Zambia, Africa

ZAM07b - Chifundo Orphan Care: Partnership Reports



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Report Date: July 22, 2016

Report from BHW Zambia Partnership Facilitators Following Visit in July

 

Key people: Rosemary Daka, Steven Daka and Norman & Hilda Tonga

 

Recent Events

Orphans Programs

Currently there are 20 orphans on the Chifundo program (they have added 13 since last year) and 30 on the Chipata OVC program (ZAM23). In total there have been 29 orphans who have benefited from the program and passed Grade 12. Of these they know of 12 who have businesses or regular employment which shows the benefit of these programs.

Because so many orphans have completed their schooling, and due to the devaluation of the kwacha, there will be a significant drop in the budget required for 2017.

One thing that is really impressive in this program is the way that the funding of orphans' school requirements is seen as a partnership with the guardians. The guardians are often called to discuss the requirements and in most cases they pay for uniforms and books, and half the transport costs of boarding school students. 

Farming Trainings

plenty to eatLast year Norman and Steven trained 16 people in Foundations for Farming. This course went very well with 15 out of the 16 farming well to produce great yields (they achieved the equivalent on average of 6 x 50 kg bags of maize per hectare with one farmer as high as 12 bags and three others over 8!)

They had a major issue in March 2016 when the farmers ran out of food because of poor yields the previous season before they were trained. Some people who had the means to buy maize were then offering to give a 25 kg bag of mealy meal as a loan to farmers but they had to repay in maize at harvest time with 5 x 50kg bags of grain. Evil! They were thankful that Bright Hope World supported them in this crisis and sent them some funds to buy enough food to get them through until harvest. These funds (ZMK5,000 or US$500) are now being repaid and the funds will be used in expanding the farming training and input programs.

After the training Norman visited each farmer’s field to ensure that compost had been made, pot holes had been dug and the field had been well mulched. If these criteria had been met the farmer was given some seed and top dressing fertilizer as a micro-loan. Repayment of the loan was at harvest where the farmer brought bags of maize that will be sold to fund the program next year.

very gratefulWe met with the farmers in the local church and they were very thankful for the training and the yields that they obtained. Comments were:
"These good methods and things have come when I am old. What can I do now!"
"We need to hold onto this training that we have been given and to use it."
"Weeding was hard and digging holes was hard but the result was worth it."
"Can we increase the area from ½ lima (25 x 50m) to a larger field next year?"

Norman's plan is to train a further 16 farmers this year and have a refresher course for the ones already trained. The previous trainees will receive larger inputs to farm a lima this year (50 x 50m). The total cost of the farming inputs for the 32 trained will be ZMK10,440 (US$1,044) which will be funded from the sale of maize and the repayment of the emergency food program loan. 

Farming on a whole in the area has gone well this season with both cotton and groundnuts. Cotton companies are giving out inputs as loans to farmers as is a NGO based church program to grow groundnuts that are then purchased by the company, shelled and taken to Lusaka to make peanut butter. Farmers are doing well from these programs.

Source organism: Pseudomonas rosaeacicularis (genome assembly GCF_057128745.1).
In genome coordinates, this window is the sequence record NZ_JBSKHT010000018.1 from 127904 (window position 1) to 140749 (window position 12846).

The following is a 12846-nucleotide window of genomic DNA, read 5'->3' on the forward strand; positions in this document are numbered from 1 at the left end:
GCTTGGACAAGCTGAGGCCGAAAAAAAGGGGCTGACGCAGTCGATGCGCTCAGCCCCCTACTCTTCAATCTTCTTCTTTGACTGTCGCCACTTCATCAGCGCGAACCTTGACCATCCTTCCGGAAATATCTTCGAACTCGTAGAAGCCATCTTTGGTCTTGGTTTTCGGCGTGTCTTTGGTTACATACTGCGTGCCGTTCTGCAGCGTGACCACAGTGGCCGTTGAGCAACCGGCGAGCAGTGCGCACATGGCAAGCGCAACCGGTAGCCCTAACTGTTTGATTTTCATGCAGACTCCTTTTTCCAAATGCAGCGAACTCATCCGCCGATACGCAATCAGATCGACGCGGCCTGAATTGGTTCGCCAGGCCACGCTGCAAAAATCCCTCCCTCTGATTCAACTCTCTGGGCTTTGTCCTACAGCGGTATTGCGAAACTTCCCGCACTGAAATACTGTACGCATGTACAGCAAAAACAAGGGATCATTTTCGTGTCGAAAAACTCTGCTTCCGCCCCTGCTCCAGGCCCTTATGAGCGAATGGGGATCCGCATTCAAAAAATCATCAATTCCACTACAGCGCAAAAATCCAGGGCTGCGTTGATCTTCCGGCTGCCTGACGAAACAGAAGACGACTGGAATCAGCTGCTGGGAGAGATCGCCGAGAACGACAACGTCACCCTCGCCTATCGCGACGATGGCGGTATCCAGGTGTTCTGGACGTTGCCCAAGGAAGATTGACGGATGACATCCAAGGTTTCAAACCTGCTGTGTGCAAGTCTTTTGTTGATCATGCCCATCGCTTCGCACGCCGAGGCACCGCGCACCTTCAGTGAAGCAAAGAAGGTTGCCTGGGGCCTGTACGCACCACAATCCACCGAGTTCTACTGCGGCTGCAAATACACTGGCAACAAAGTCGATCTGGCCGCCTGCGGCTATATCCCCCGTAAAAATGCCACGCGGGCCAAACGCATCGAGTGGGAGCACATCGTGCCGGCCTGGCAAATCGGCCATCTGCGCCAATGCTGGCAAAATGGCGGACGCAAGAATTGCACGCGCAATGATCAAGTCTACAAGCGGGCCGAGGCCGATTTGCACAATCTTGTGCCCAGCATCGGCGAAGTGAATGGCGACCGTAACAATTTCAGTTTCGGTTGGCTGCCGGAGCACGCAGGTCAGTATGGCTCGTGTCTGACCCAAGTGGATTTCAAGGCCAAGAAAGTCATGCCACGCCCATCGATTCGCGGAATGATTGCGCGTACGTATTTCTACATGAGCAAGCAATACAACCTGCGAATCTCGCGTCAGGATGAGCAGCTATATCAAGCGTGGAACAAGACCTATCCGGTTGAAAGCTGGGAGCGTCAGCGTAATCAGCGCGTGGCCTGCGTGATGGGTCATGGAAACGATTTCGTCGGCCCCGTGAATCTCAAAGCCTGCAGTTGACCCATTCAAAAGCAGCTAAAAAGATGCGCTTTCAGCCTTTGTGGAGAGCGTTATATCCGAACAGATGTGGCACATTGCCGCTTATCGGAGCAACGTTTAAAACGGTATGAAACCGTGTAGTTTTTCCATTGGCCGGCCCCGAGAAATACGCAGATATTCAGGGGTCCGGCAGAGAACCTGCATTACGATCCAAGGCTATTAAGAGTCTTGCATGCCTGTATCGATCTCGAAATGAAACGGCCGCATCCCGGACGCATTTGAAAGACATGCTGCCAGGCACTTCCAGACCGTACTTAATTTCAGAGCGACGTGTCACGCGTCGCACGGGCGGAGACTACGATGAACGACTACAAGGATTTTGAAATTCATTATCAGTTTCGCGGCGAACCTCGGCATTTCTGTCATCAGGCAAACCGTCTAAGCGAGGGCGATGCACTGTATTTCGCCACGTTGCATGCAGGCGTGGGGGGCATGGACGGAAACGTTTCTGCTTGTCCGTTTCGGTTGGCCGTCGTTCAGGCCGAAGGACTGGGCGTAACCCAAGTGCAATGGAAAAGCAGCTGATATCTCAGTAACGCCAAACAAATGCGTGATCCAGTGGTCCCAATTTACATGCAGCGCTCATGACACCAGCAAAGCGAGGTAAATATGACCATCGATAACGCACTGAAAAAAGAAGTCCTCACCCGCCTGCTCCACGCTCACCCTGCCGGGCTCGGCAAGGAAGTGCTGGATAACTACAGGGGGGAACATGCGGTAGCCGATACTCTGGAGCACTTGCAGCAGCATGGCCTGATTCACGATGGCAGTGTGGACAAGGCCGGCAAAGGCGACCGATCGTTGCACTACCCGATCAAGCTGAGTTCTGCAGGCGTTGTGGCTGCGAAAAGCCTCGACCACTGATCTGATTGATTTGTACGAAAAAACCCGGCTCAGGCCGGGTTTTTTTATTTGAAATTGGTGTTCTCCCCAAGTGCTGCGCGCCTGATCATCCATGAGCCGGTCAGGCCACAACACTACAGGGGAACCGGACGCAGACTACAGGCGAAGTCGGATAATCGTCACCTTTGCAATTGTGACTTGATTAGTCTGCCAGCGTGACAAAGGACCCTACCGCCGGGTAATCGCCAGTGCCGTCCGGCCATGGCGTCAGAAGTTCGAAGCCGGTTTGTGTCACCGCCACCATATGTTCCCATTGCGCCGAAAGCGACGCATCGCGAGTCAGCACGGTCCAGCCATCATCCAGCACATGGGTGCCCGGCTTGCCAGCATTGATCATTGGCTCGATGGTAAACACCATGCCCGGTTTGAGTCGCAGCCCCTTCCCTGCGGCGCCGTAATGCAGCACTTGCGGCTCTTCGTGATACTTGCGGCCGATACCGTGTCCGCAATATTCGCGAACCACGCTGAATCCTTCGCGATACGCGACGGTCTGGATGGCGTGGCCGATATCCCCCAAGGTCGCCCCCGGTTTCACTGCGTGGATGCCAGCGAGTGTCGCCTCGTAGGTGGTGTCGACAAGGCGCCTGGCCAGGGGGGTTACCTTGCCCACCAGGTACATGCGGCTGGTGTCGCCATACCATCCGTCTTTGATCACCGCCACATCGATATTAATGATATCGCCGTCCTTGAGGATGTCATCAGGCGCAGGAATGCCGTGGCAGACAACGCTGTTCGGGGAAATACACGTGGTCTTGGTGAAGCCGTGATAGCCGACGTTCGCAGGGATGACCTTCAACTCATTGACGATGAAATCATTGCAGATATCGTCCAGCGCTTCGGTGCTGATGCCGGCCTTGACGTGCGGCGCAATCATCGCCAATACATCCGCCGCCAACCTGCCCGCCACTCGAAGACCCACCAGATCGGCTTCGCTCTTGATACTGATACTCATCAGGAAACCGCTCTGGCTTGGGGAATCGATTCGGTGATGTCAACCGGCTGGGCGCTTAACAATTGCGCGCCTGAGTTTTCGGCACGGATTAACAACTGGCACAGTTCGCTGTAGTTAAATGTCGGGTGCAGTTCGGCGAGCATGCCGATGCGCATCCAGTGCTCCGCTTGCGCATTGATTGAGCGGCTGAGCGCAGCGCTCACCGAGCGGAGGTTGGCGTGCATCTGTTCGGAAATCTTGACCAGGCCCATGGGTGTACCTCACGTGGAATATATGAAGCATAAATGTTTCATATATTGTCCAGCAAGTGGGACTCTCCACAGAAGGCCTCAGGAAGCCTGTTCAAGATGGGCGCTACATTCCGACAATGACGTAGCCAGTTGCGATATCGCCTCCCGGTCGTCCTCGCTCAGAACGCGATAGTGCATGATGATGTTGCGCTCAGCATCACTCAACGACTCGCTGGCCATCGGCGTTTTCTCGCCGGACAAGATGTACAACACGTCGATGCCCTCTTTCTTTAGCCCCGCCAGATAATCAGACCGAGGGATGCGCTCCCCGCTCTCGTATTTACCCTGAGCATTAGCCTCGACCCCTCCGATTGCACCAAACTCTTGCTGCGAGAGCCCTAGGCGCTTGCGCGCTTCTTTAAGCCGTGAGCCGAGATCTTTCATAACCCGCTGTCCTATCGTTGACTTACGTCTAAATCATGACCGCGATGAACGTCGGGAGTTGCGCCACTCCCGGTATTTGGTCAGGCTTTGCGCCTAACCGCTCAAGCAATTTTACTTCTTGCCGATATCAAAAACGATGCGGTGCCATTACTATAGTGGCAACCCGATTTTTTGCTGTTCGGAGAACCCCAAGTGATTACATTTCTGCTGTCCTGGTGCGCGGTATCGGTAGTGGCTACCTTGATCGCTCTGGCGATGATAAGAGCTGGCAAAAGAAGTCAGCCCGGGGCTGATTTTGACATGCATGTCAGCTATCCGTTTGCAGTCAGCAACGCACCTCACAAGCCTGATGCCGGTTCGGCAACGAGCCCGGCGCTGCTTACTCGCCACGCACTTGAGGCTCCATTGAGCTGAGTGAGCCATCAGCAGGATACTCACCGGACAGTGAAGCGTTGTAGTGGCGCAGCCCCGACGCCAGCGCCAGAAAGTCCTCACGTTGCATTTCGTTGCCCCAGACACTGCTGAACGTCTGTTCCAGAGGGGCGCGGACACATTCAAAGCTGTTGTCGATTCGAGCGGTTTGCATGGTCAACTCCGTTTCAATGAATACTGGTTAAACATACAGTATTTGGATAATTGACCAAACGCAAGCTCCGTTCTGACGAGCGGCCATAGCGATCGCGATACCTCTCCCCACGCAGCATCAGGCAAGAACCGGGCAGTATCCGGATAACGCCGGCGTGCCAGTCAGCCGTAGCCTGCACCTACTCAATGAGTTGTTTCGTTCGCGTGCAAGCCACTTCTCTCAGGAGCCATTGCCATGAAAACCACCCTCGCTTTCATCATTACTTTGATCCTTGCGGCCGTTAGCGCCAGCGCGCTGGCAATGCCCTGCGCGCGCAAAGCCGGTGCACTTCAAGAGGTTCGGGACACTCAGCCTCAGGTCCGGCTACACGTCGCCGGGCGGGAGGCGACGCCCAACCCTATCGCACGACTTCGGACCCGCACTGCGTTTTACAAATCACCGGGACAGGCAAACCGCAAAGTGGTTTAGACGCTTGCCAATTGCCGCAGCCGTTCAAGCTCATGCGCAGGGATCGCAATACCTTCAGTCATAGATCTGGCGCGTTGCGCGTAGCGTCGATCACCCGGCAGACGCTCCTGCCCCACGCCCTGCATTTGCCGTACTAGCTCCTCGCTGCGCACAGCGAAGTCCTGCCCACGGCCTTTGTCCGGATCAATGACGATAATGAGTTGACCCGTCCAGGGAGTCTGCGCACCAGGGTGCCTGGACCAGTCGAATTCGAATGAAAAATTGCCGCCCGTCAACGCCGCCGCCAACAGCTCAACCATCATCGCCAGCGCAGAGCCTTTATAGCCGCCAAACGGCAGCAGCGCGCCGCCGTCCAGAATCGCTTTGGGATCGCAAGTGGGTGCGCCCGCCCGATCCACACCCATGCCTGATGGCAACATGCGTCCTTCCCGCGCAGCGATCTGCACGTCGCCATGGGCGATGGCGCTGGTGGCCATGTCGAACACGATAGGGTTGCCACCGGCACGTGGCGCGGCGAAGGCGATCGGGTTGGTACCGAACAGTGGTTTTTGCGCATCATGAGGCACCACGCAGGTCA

Church Planting

Norman continues to plant churches. The most recent one is 80km away and he cycles there once per month to mentor the leadership there. He has put in a request for a motorbike to ease the burden of transport.

 

Personal Stories

Redson Nkhoma

very gratefulRedson is 18 years old and is currently in Grade 8. He is part of the Chipata OVC orphan program (ZAM23). His mother passed away in 2003 and his father passed away in 2007. He is currently living with his elder brother who has five children.

The family farm groundnuts cotton and maize and Redson likes to get out and help with the farming. 

He heard about the orphans program from a church plant in Kapata that Norman facilitated in 2013. He is happy that he is now able to go to school. His favourite subject is Religious Education as it talks about God's word that helps him to live life and to keep him away from evil things.

At church he helps in the youth group and choir. He really appreciates the help that he has been given.

Redson was a child that at 10 years of age rejected the traditional practice of the Nyan dance (the great dance). This dance is enforced by the chief of the tribe and is a satanic practice that beats children, introduces them to drugs and teaches them to steal from other people. 

 

Ideas for the Future

Grinding Mill

They are keen to start creating their own income to be used in the orphan programs by starting a maize grinding mill. The chief in the Chipata rural area has given them some land to start this project.

There are a lot of maize farmers in the area who currently are serviced by one mill which means many farmers have to travel and transport their maize harvest over 25km to get it milled.

The outstanding cost of the mill is $5,790. The estimated income from the mill is between $3,230 and $4,400 per year depending on the amount of bags they get to mill per day. (Lower amount is 15 bags, higher amount is 30 bags). They may be able to make more income from buying maize and milling into mealy meal for sale.

 

Current Issues and Challenges

Norman's transport issues are the current biggest challenge as he would like to be able to visit the churches he has planted on a more regular basis.